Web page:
Naval Academy Graduates Say They Signed Up to Serve
By Donna Miles
American Forces Press Service
ANNAPOLIS, Md., May 23, 2008 Michael Ursetti was a high school sophomore living in northern New Jersey when the terrorist planes attacked the World Trade Center towers in New York, killing more than a dozen of his neighbors.
Members of the U.S. Naval Academy Class of 2008 walk onto the field at Navy-Marine Corps Memorial Stadium in Annapolis, Md., during graduation and commencement ceremonies May 23, 2008. Defense Department photo by Donna Miles
(Click photo for screen-resolution image);high-resolution image available.
“I had known since I was about 16 that I wanted to be in the military, but that pretty much solidified it,” said Ursetti, one of 1,037 midshipmen to graduate today from the U.S. Naval Academy.
The events of Sept. 11, the U.S entry into the global war on terror, and the recognition that he’d be entering a wartime force never dissuaded Ursetti from attending the academy. He chose to join the Marine Corps, believing it would give him “more of a direct impact” on the ongoing combat operations.
When he gets to the Corps’ Basic Course later next month, Ursetti hopes to be selected as an infantry officer.
Whether headed to the Marine Corps, to flight school or to the fleet to serve as surface warriors, submariners or in other capacities, today’s graduates said they brought a common drive to the Naval Academy: a desire to serve their country.
As they gathered inside the fence line at Navy-Marine Corps Memorial Stadium in preparation for today’s graduation and commissioning ceremony, the midshipmen reflected on why they chose to serve and on the leadership qualities they hope to bring to the calling.
“I came for the education, but also because I wanted to serve my country,” said Sarah Matt, who will train as a naval flight officer. “It’s a way to be a part what provides us all the freedoms we enjoy.”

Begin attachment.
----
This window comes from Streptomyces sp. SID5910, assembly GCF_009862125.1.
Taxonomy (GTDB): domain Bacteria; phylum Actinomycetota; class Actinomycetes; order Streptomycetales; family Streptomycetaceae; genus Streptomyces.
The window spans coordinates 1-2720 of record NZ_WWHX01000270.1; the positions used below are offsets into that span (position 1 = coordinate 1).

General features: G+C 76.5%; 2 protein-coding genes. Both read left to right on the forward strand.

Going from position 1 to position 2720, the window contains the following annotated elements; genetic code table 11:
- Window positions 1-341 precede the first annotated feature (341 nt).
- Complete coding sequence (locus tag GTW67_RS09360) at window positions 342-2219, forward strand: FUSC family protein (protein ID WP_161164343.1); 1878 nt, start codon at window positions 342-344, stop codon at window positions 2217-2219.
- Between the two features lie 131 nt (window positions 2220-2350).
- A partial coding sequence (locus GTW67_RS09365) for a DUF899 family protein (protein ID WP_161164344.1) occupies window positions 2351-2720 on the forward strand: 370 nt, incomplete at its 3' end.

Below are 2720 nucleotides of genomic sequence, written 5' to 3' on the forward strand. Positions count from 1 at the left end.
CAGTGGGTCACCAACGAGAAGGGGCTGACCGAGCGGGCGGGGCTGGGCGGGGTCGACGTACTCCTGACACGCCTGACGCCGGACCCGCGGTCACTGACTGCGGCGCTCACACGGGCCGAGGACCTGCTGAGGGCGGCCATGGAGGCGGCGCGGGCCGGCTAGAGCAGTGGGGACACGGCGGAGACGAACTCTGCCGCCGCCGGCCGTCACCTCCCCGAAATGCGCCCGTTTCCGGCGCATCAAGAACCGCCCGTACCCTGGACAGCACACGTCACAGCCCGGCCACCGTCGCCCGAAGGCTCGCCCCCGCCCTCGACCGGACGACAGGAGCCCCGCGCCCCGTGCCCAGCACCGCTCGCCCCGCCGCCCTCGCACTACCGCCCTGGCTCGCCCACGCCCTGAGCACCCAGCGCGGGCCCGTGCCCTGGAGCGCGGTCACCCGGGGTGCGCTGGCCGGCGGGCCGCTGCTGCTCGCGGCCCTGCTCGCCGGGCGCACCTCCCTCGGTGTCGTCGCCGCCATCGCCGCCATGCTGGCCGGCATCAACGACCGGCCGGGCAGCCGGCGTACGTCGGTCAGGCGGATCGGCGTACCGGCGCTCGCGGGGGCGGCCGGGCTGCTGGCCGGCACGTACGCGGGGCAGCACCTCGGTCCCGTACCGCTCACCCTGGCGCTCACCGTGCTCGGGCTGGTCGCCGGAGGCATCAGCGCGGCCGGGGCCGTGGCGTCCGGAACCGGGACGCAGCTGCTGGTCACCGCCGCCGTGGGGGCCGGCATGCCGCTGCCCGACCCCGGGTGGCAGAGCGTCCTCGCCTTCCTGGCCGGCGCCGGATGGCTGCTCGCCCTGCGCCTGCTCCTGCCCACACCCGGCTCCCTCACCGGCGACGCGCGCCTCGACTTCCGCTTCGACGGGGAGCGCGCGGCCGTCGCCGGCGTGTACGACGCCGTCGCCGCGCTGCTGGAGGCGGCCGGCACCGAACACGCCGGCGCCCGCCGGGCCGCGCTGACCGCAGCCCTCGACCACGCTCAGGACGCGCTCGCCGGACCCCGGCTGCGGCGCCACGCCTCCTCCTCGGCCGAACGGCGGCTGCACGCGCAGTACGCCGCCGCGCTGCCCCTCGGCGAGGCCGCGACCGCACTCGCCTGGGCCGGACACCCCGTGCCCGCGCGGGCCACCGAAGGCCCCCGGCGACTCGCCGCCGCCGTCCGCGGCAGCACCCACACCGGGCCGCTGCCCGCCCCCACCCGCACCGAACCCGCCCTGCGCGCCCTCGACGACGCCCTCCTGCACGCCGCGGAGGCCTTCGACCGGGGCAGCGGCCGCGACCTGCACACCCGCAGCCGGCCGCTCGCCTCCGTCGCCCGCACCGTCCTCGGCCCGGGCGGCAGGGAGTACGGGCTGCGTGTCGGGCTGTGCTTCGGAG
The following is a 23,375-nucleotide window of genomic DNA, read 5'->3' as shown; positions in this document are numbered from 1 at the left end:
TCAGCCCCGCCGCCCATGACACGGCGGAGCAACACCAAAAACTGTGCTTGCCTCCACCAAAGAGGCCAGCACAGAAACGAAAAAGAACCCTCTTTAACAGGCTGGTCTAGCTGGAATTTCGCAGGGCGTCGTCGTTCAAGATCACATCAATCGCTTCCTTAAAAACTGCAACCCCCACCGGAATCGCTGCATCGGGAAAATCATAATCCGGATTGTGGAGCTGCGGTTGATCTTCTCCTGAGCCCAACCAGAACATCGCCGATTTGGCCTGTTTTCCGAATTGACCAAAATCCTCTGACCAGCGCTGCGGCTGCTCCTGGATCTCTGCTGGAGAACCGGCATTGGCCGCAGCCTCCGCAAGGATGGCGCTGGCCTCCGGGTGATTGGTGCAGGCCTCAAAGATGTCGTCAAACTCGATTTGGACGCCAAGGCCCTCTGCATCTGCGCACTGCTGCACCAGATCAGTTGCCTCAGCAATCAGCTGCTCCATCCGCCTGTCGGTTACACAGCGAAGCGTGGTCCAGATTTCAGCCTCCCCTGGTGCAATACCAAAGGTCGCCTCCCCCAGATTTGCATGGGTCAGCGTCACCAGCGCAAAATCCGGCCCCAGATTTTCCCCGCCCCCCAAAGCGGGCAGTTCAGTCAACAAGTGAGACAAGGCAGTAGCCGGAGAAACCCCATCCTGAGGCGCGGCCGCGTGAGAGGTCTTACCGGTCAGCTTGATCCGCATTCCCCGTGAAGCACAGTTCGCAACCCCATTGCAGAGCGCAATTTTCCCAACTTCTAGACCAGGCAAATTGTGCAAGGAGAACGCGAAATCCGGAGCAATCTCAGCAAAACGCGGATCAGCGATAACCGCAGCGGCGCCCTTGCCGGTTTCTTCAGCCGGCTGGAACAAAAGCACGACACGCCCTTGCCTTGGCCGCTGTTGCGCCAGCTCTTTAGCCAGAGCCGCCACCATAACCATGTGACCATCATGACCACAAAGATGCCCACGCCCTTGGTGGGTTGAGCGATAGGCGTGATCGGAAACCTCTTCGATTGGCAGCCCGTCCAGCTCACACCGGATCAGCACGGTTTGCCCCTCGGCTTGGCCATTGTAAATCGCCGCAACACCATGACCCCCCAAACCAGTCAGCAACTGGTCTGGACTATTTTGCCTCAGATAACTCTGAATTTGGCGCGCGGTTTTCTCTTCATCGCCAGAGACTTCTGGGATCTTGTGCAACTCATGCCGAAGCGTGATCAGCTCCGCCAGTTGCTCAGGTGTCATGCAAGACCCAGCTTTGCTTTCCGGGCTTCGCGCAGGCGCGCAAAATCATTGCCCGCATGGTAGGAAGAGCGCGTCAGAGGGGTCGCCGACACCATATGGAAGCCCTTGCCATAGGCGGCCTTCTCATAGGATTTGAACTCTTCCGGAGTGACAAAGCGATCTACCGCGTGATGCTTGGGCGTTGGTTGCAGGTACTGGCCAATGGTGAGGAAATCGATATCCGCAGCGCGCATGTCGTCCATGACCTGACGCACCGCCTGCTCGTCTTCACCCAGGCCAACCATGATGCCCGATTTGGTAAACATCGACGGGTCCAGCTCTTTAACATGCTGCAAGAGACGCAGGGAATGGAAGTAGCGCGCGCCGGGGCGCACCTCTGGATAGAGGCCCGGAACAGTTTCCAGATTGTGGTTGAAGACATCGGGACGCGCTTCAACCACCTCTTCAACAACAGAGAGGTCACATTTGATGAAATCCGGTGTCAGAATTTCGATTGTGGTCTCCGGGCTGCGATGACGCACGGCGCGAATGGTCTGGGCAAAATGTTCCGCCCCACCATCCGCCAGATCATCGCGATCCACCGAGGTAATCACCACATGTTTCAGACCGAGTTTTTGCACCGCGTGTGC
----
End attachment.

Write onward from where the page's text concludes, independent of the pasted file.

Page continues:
Navy Secretary Donald Winter noted during today’s graduation and commissioning ceremonies that none had chosen the easy, most profitable or most comfortable road. “You have not chosen a profession sheltered from the dangers of war or from the constant demands of the life at sea,” he said.
Paul Bridgers, who is headed to Pensacola, Fla., to become a Navy pilot, said he accepted these demands when he chose to go Navy. “I wanted a career that made me feel like I’m doing something important,” he said.
Bridgers first visited the academy during a school field trip, but never seriously thought about attending until a football scout recruited him to become a right tackle.
Heralding the Navy team’s prowess, Navy Adm. Mike Mullen, chairman of the Joint Chiefs of Staff, drew cheers and applause from the thousands of families and friends who packed the stadium for the ceremonies. In his keynote address, he noted that the team beat Army four consecutive years, earned the Commander in Chief’s trophy five consecutive years, and gave Notre Dame its first loss to Navy in 43 games.
Football taught Bridgers a lot, but he said his entire academy experience left him more disciplined and ready to take on challenges of being a Navy officer during wartime. “It really doesn’t make a difference whether or not we’re at war. We have to be ready for it either way,” he said.
Zerbin Singleton, a Navy football running back, said the Naval Academy helped him recognize his strengths, overcome his weaknesses and build leadership skills. Now he’s taking that training to the Marine Corps, to become a pilot and someday, he hopes, an astronaut.
“The thing that drew me to the Marine Corps is how they carry themselves,” said the Decatur, Ga., native. “They believe they are the best of the best, and they are. And that’s what I’ve always wanted to be.”
Navy Lt. Brandon Soule, a 2001 academy graduate who now teaches at his alma mater, said lessons the new officers learned here will remain with them as they join the fleet and Corps.
Graduates already have held leadership positions in which they’ve been responsible for others. “You learn what’s critical to being a leader,” Soule said. “You learn that, to lead people, you have to understand people and you have to care.”
As he paid tribute to the graduates, Mullen praised the family members for their role in developing the future Navy and Marine officers and promised to do right by them.
“You taught them to be good citizens, and you instilled in them -- whether you knew it or not -- a desire to serve. And then you handed them over to us and said, ‘Here, take my child in a time of war. Teach them how to lead and how to fight. Teach them how to be good servants of the public, good defenders of our freedom, good leaders to good sailors and good Marines.
“Thank you for that,” Mullen told the families. “We know what you expect of us. We appreciate your trust. We will labor always to deserve it.”